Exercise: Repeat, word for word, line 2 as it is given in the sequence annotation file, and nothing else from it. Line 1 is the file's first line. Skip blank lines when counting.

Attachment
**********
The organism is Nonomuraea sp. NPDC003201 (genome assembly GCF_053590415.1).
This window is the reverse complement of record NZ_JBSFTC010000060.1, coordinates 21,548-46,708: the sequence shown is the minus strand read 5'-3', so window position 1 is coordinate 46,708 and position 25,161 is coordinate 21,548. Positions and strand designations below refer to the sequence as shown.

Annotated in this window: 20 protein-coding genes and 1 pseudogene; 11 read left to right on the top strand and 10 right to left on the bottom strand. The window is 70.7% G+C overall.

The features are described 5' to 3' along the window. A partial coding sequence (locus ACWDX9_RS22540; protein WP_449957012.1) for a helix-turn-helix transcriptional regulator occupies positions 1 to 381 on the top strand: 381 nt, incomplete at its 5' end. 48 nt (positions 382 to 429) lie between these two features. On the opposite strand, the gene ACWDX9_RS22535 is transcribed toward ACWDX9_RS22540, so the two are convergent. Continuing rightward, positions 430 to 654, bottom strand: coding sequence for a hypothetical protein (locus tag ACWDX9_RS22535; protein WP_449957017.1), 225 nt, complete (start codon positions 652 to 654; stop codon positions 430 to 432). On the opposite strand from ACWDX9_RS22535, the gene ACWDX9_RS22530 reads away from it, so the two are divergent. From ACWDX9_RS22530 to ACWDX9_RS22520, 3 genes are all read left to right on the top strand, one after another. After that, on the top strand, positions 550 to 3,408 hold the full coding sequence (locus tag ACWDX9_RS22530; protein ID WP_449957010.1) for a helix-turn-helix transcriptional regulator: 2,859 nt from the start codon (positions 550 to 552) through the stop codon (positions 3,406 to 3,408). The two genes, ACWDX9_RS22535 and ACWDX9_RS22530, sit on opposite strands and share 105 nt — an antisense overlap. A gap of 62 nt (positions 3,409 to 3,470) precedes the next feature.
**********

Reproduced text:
This window is the reverse complement of record NZ_JBSFTC010000060.1, coordinates 21,548-46,708: the sequence shown is the minus strand read 5'-3', so window position 1 is coordinate 46,708 and position 25,161 is coordinate 21,548. Positions and strand designations below refer to the sequence as shown.